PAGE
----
The Mavs, according to sources, remain interested in keeping Parsons if they aren’t able to persuade Conley and/or Whiteside to come to Dallas. However, the Mavs have made it clear to Parsons that they do not intend to offer him a max contract to keep him after his first two seasons in Dallas ended prematurely because of surgeries on his right knee. A max contract for Parsons with the Mavs, who own his early Bird rights, would be worth $98.4 million over four years. Other teams can offer him $94.1 million over four years.

Speaking of next season, the world’s worst-kept secret is that you’re opting out of your contract this summer. Will you be back in Dallas? Parsons: That’s something that we’ve got to figure out. Obviously, I’ve been extremely happy here, and I think I’ve made it very vocal that I love Dallas. I love the organization. Everything I did last summer with the free agency and the recruiting efforts is something I really enjoy doing. It’s something that I feel like I’m pretty good at doing. I have a great relationship with Coach Carlisle and Dirk [Nowitzki] and my teammates here. Cuban’s obviously my guy, and I wouldn’t want to play for anybody else. I feel like he’s the best owner in the NBA.

However, Parsons and his inner circle have expressed concerns about whether Carlisle has confidence that Parsons can be a franchise player and is willing to give him the freedoms and responsibilities players of that ilk typically receive. Those doubts are fueled in part by occasional crunch-time benchings this season, even after Parsons, who averaged 18.8 points on 52.3 percent shooting from the floor in February, returned to form following a difficult rehab from major knee surgery.
More HoopsHype Rumors
January 27, 2021 | 8:36 pm EST Update
Attempts to grow closer as a team are confronting a world in which proximity to teammates is both dangerous and prohibited. As a result, NBA players and staffs have been reduced to distant conversations through face masks, and a road life dominated by individual screens rather than collective camaraderie. “The reality is that you can’t do stuff like that anymore,” Haslem said. “Those opportunities don’t exist.” In Indiana Pacers center Myles Turner’s words: “It’s a bubble within a bubble.”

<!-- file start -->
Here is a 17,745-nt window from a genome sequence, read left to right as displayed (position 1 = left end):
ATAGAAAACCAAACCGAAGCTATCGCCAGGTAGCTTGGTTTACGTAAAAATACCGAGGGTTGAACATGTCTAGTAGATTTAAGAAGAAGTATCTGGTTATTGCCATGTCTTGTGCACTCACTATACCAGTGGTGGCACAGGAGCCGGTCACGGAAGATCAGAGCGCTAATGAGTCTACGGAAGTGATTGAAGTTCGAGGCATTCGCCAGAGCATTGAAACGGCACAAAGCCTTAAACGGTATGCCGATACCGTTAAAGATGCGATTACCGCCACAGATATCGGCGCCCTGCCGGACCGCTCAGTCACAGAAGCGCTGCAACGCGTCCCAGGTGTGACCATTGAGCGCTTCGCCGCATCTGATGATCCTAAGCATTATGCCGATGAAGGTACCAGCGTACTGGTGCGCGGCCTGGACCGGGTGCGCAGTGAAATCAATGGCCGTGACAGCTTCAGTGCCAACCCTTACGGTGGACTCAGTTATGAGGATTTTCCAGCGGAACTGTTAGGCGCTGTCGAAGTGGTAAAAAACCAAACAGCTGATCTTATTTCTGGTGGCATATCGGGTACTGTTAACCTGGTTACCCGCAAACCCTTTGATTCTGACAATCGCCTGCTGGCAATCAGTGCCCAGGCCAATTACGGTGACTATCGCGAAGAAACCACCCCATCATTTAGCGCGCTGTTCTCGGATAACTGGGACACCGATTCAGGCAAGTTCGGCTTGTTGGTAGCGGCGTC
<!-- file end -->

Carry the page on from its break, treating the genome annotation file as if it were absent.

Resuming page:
Storyline: Coronavirus
STARTING AN AVERAGE day on the road, an NBA player must now wake up as early as 7:30 a.m. to be tested before a practice or shootaround, depending on the market. He then returns to his room to catch another hour or so of sleep, or to busy himself with a video game, an episode of a series or maybe a FaceTime session with family back home. A couple of hours later, he reports downstairs to board the team bus. The wait in the lobby is traditionally a time when players schmooze and hang out, but with everyone at least 6 feet apart and masked, the vibe has taken on an edgy quality.
Pre-practice strategy sessions at the hotel can no longer last more than 10 minutes. Shootaround or practice offer some normalcy, but breakfast back at the hotel in a ballroom, typically a communal ritual where players and staff yuck it up at tables for eight, now operates as a grab-and-go. Want some fresh air? Forget about taking a walk outside, even though the CDC and other leading medical institutions regard outdoor activities with the appropriate precautions as low risk.
This season, that ground rarely extends much past the door to a hotel room. The Spurs’ custom on the plane has been effectively prohibited. Under the new guidelines, players must sit next to the same guys they sit next to on the bench during games. On an off night, it’s dinners for one in the room — a far cry from the jovial dining out experience in a road city. “I think that’s hard — having options taken away,” Holiday said. “You might go to your favorite city, and have a favorite food spot that people might not know about. And that’s something that you can bring to the table, something you share, and [this season] you can’t really share that.”